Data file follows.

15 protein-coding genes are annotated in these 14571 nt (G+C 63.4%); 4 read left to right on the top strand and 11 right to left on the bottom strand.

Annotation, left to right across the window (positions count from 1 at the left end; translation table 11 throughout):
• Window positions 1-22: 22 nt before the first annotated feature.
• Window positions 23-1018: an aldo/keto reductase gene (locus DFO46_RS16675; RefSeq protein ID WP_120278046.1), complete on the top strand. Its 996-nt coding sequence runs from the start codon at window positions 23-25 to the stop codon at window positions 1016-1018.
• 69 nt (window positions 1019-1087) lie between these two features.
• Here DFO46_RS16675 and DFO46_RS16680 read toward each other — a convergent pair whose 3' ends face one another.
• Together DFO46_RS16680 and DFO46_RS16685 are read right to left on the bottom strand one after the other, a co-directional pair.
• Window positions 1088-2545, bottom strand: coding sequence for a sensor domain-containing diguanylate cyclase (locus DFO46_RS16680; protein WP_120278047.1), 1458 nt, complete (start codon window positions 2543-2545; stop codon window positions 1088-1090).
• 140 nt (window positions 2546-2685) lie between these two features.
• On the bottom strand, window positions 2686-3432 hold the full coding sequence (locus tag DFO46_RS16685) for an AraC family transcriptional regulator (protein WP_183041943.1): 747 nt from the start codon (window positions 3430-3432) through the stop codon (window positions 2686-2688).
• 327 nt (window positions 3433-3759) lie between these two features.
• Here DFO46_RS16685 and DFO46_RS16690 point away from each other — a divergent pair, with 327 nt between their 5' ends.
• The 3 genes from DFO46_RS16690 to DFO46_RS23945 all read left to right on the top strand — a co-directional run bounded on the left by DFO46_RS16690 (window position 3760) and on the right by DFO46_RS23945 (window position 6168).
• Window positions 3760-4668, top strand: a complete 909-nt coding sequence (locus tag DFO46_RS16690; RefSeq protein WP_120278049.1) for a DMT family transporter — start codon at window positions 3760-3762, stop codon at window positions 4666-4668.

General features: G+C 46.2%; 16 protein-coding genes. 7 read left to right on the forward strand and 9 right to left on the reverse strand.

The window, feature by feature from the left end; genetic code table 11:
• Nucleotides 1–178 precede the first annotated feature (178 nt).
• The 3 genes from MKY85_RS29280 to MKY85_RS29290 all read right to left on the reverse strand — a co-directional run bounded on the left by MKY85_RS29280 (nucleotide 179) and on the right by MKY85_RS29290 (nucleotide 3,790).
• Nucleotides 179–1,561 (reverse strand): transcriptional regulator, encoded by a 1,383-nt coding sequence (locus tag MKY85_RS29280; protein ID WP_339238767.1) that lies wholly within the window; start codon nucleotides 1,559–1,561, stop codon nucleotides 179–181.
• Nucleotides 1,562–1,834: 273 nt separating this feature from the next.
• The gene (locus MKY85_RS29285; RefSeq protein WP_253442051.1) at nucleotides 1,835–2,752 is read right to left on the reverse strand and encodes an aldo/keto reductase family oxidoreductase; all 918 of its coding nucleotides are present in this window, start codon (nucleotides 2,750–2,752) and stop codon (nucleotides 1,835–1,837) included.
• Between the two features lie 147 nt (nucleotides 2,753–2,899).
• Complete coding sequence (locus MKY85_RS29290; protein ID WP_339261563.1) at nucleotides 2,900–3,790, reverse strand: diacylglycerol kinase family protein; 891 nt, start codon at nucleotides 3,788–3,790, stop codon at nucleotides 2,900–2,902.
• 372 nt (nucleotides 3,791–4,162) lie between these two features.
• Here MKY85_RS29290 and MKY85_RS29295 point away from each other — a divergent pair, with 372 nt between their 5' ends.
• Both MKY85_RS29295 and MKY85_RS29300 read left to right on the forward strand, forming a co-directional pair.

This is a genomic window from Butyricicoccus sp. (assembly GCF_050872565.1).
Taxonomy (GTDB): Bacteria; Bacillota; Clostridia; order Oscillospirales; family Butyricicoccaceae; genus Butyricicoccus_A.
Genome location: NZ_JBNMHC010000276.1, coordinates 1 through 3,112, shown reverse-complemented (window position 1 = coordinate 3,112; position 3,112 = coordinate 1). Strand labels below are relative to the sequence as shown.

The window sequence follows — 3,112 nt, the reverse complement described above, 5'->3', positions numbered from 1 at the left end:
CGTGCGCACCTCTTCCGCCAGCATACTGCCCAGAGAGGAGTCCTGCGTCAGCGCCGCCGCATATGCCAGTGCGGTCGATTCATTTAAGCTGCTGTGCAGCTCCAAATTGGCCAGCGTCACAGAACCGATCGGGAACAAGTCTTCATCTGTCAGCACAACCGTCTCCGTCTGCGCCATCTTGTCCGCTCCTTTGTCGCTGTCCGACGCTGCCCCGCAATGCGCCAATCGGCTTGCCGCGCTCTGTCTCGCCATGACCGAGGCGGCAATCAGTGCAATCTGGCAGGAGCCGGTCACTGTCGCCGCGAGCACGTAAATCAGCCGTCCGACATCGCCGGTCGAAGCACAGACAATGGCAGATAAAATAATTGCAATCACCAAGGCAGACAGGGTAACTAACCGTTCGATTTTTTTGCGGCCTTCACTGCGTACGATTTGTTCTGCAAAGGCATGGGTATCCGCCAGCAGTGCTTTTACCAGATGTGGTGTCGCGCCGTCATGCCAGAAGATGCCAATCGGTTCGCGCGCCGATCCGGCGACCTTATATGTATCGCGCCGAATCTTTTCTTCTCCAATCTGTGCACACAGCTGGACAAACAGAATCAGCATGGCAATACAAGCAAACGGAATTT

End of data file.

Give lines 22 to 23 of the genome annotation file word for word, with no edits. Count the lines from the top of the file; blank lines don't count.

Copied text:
• Between the two features lie 147 nt (nucleotides 2,753–2,899).
• Complete coding sequence (locus MKY85_RS29290; protein ID WP_339261563.1) at nucleotides 2,900–3,790, reverse strand: diacylglycerol kinase family protein; 891 nt, start codon at nucleotides 3,788–3,790, stop codon at nucleotides 2,900–2,902.